My Family:
Wayne’s Old Room

by Brad Wilcox

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    I inherited a room. But more than that, I inherited an example.

    I still remember my anticipation. The night was warm. An uneven breeze puffed through open window screens but did little to cool the air or my excitement. My own room! My own room! The thought pulsed like a syncopated heartbeat.

    Wayne, my oldest brother, was going on a mission, and I was inheriting his downstairs room. If someone had been offering me a gold mine, I could not have felt so rich.

    I kicked my single sheet to the bed bottom and flip-flopped with pleasure. Just think, Wayne’s old room! I had always lived with my little brother, Chris. Even after moving to the new house, our room was upstairs, while Rog and Wayne each had their own separate rooms downstairs. Roger alone, Wayne alone, but Brad and Chris always lumped together like a compound word without so much as a hyphen.

    It’s not that Chris wasn’t an A-number-one pal. He was always good at bed-to-bed spider jumps or deciphering the secret codes I thumped out on his headboard. It’s just that I was in seventh grade now. A man should have his own room.

    “Hey, Brad,” Chris whispered. I hadn’t realized he was even awake. “I’m sure going to miss Wayne. Do you think he’s doing the right thing by leaving?” The wispy breeze stirred the patterned curtains I wouldn’t have to look at for two whole years. I took a final glance around. This upstairs room I would not miss. “Don’t worry, Chris,” I comforted. “Wayne is doing the right thing by leaving, all right.”

    In the weeks that followed, my life began to change noticeably. I guess it had something to do with entering junior high school and starting to grow up. All I know is that those funny little marks on my face didn’t wash off, my moods cracked as often as my voice, and what self-image I managed to salvage was as shaky as a skinny kid on the high dive. And I became rebellious.

    “Gross—I don’t want to take piano lessons any more!”

    “But you’ve always liked piano. Just think how much piano may help you contribute on your mission.”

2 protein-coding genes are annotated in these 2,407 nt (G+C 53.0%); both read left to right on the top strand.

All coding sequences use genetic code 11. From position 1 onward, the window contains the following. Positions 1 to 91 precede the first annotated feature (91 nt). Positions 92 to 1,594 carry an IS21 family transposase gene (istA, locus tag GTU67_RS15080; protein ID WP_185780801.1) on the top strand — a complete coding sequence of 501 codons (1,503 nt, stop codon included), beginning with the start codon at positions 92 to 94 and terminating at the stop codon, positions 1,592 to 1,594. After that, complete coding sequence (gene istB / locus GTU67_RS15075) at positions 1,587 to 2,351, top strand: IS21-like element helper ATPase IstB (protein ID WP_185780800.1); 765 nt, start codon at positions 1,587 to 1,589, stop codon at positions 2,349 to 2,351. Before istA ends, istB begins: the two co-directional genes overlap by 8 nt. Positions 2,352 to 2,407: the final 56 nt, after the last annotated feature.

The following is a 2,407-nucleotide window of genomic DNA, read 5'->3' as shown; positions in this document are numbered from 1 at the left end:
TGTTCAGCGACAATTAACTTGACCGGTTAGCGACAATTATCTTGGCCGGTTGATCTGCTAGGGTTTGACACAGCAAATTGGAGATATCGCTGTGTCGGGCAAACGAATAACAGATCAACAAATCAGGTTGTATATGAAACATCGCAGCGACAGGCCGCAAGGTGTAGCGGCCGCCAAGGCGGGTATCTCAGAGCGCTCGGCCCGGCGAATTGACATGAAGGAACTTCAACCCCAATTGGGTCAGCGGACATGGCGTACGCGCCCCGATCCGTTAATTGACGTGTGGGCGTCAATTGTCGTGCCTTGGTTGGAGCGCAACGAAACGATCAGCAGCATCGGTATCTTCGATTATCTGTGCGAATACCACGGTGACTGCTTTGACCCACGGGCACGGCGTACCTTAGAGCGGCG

Everyone I met had the same advice.

    “So what? I don’t care about grades.”

    “You’ve always had good study habits. You need good grades for the future.”

    Even then I knew they were right. These were sensitive years when I most needed the advice and instruction, but outwardly I rejected them.

    “Cut your hair,” “Read the scriptures,” and on and on. “Be trustworthy,” “Be loyal, helpful, friendly, courteous …” “Why doesn’t everyone stop hassling me?” I’d complain.

    “Go on a mission!” In family home evenings, quorum meetings, and bishop interviews, the message was the same: “Prepare while you’re young.”

    Night after night I slumped slowly downstairs feeling pressured and picked on. “No one understands,” I’d moan to the blue plaster walls in Wayne’s old room, a room I was enjoying because my brother was out there “doing the right thing” on his mission. I needed that perspective—weekly letters, pictures, cassettes telling what he and his companions were busy doing , not loud lectures but quiet guides that shaped and influenced me.

    Every transfer Wayne had found me in front of the big mission map Mom hung in the stairwell, trying to pinpoint where my big brother was now. You see, I was beginning to enjoy following Wayne.

    I remembered Wayne playing the piano for family night, working in the garden, running, studying, and reading. I remembered his straight-A report card Dad would post on the refrigerator. I wondered if anyone had ever called him names or made fun of him. I wondered but finally realized that whether they did or didn’t, it had not changed Wayne’s actions. He chose what was right. He did what was best, regardless of what his friends in junior high might have thought or said.

    Wayne never told me not to smoke, but I knew he hadn’t. He never wrote to say, “Don’t skip class, read dirty books, or yell at Mom and Dad,” but I knew he hadn’t. There were no flashy sermons or overbearing orations. Wayne was simply a quiet, constant example.

    Exhortations are valuable. My parents’ direction is, and always has been, important. Respected Church leaders, teachers, and friends are heard. Their interest in my life is appreciated. Yet perhaps the one who reached me the most did it quietly, from half a world away while I lived in his old room.

    Now, freshly back from my own mission, I am checking right back into Wayne’s old room. My upstairs room is now serving as half den and half toy box for visiting grandchildren. But I like it down here. The walls are the same blue. The wooden shelves and desk are the same ones that held my junior high books. Nothing has really changed except me. How can I ever repay Wayne for the subtle, positive influence he has had on me? How can I show my appreciation for so many who have guided me through their quiet examples? How can I thank Christ who gave the perfect example? What can I do?

    “Oh, Brad,” my sister-in-law Moana calls. “Have you seen Janelle?” Mom had been tending my niece all morning.

    From upstairs came Mom’s voice in answer, “Don’t worry, Moana, she’s here. Right here in Brad’s old room.”

    Illustrated by Kelynn Z. Alder